In Oak Park, at what was then the urban edge, Farson envisioned his house set into a landscaped garden. Though he purchased one of the largest parcels in Oak Park, he acquired adjacent properties for more than a decade (1892 until 1906), often demolishing small houses in order to integrate the land into his expanding gardens. In 1898, Maher designed a freestanding two-story stable and a circular carriage house to the southwest of the house. The carriage house burned down and was rebuilt, but was finally demolished in 1966. Maher also designed fountains, a pavilion, and a playhouse.

Civic-minded Farson often opened his gardens for public events, providing a gathering space to the developing suburb. When he died unexpectedly in 1910, his widow sold the estate to Herbert Mills, an inventor of coin-operated machines. In 1939, the Mills family sold the property to the Park District of Oak Park, which opened the gardens to the public and used the house as a community center. In 1990, the Pleasant Home Foundation assumed control of the house and the ground-floor spaces now serve as a house museum. The Historical Society of Oak Park and River Forest has exhibition and research space on the second floor. The house retains its original furnishings.

References

Brooks, H. Allen. The Prairie School. New York: W.W. Norton, 1996.

Brooks, H. Allen. The Prairie School: Frank Lloyd Wright and His Midwest Contemporaries. Toronto: University of Toronto Press, 1972.

Cummings, Kathleen Ann. Pleasant Home: A History of the John Farson House, George Washington Maher, Architect. Oak Park IL: Pleasant Home Foundation, 2002.

Cummings, Kathleen Ann, “John Farson House,” Cook County, Illinois. National Historic Landmark Nomination Form, 1992. National Park Service, U.S. Department of the Interior, Washington, D.C.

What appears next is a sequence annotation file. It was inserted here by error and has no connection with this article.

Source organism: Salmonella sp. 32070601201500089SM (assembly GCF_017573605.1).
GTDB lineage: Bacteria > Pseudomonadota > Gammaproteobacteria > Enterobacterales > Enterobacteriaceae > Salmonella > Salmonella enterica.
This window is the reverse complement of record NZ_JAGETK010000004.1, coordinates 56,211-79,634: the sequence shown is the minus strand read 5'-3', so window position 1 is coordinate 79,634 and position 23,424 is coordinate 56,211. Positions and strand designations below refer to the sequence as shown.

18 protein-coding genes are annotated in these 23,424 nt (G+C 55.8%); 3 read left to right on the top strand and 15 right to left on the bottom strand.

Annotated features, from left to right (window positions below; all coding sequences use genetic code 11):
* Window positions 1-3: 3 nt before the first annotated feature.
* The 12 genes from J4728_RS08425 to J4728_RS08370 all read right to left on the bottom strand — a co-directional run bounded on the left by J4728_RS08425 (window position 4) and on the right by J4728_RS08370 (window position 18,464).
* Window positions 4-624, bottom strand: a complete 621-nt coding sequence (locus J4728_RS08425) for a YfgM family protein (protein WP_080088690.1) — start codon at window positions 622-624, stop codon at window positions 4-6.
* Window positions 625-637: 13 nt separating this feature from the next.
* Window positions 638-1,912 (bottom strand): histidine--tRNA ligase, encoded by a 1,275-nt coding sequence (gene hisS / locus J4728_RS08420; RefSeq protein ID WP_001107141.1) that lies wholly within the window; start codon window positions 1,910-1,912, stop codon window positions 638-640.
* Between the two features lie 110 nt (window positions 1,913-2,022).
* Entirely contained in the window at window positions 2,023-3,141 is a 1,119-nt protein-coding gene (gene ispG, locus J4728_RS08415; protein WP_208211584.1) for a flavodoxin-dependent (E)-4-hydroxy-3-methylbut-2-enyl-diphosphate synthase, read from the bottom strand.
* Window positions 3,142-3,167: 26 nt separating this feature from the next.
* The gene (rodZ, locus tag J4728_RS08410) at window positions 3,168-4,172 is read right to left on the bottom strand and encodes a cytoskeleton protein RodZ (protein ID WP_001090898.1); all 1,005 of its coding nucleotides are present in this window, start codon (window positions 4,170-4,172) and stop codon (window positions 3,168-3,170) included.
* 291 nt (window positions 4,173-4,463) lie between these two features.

Rudd, J. William. “George W. Maher – Architect of the Prairie School.” The Prairie School Review1 No 1 (1964): 5-10.

Sprague, Paul. Guide to Frank Lloyd Wright and Prairie School Architecture in Oak Park, Illinois. Chicago: Follett Publication Company, 1978.

Writing Credits

Author: 
Elizabeth A. Milnarik
Coordinator: 
Jean A. Follett
Elizabeth A. Milnarik
James E. Peters
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Data

Timeline

  • 1897

    Design and construction of house and grounds
  • 1898

    Landscape design, including fountains, a pergola, and a playhouse.
  • 1905

    Second floor addition over summer dining porch
  • 1910

    Mills family owned the property
  • 1939

    Park District of Oak Park acquired the property
  • 1990

    Pleasant Home Foundation created to gradually restore the Farson House.

What's Nearby

Citation

Elizabeth A. Milnarik, "John Farson House", [Oak Park, Illinois], SAH Archipedia, eds. Gabrielle Esperdy and Karen Kingsley, Charlottesville: UVaP, 2012—, http://sah-archipedia.org/buildings/IL-01-031-0042.